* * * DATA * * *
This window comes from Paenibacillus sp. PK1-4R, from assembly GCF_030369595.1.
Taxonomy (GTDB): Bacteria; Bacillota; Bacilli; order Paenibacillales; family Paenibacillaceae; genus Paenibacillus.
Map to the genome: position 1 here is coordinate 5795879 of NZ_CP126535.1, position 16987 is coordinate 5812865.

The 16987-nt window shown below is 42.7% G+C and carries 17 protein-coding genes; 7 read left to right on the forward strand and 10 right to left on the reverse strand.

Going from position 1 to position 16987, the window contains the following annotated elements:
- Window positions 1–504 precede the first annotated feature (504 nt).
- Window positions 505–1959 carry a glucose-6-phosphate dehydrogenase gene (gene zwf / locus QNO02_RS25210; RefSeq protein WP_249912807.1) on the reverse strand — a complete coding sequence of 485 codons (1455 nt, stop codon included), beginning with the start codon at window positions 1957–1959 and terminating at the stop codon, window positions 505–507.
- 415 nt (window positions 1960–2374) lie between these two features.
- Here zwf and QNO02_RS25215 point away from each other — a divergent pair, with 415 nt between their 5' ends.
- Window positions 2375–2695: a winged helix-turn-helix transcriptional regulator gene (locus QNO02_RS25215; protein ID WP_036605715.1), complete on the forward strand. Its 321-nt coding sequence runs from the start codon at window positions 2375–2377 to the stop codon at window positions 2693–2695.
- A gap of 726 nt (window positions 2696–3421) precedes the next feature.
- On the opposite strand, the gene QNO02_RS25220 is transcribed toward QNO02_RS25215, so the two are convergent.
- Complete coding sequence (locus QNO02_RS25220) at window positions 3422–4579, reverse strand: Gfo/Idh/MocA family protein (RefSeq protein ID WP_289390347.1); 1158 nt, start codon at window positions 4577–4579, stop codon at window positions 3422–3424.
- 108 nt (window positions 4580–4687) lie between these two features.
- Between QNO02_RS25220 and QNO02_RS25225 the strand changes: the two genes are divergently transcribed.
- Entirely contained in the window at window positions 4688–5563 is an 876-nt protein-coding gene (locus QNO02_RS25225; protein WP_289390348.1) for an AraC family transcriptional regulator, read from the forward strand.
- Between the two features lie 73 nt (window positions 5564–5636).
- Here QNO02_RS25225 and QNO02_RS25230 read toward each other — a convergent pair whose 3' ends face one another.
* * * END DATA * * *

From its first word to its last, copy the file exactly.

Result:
This window comes from Paenibacillus sp. PK1-4R, from assembly GCF_030369595.1.
Taxonomy (GTDB): Bacteria; Bacillota; Bacilli; order Paenibacillales; family Paenibacillaceae; genus Paenibacillus.
Map to the genome: position 1 here is coordinate 5795879 of NZ_CP126535.1, position 16987 is coordinate 5812865.

The 16987-nt window shown below is 42.7% G+C and carries 17 protein-coding genes; 7 read left to right on the forward strand and 10 right to left on the reverse strand.

Going from position 1 to position 16987, the window contains the following annotated elements:
- Window positions 1–504 precede the first annotated feature (504 nt).
- Window positions 505–1959 carry a glucose-6-phosphate dehydrogenase gene (gene zwf / locus QNO02_RS25210; RefSeq protein WP_249912807.1) on the reverse strand — a complete coding sequence of 485 codons (1455 nt, stop codon included), beginning with the start codon at window positions 1957–1959 and terminating at the stop codon, window positions 505–507.
- 415 nt (window positions 1960–2374) lie between these two features.
- Here zwf and QNO02_RS25215 point away from each other — a divergent pair, with 415 nt between their 5' ends.
- Window positions 2375–2695: a winged helix-turn-helix transcriptional regulator gene (locus QNO02_RS25215; protein ID WP_036605715.1), complete on the forward strand. Its 321-nt coding sequence runs from the start codon at window positions 2375–2377 to the stop codon at window positions 2693–2695.
- A gap of 726 nt (window positions 2696–3421) precedes the next feature.
- On the opposite strand, the gene QNO02_RS25220 is transcribed toward QNO02_RS25215, so the two are convergent.
- Complete coding sequence (locus QNO02_RS25220) at window positions 3422–4579, reverse strand: Gfo/Idh/MocA family protein (RefSeq protein ID WP_289390347.1); 1158 nt, start codon at window positions 4577–4579, stop codon at window positions 3422–3424.
- 108 nt (window positions 4580–4687) lie between these two features.
- Between QNO02_RS25220 and QNO02_RS25225 the strand changes: the two genes are divergently transcribed.
- Entirely contained in the window at window positions 4688–5563 is an 876-nt protein-coding gene (locus QNO02_RS25225; protein WP_289390348.1) for an AraC family transcriptional regulator, read from the forward strand.
- Between the two features lie 73 nt (window positions 5564–5636).
- Here QNO02_RS25225 and QNO02_RS25230 read toward each other — a convergent pair whose 3' ends face one another.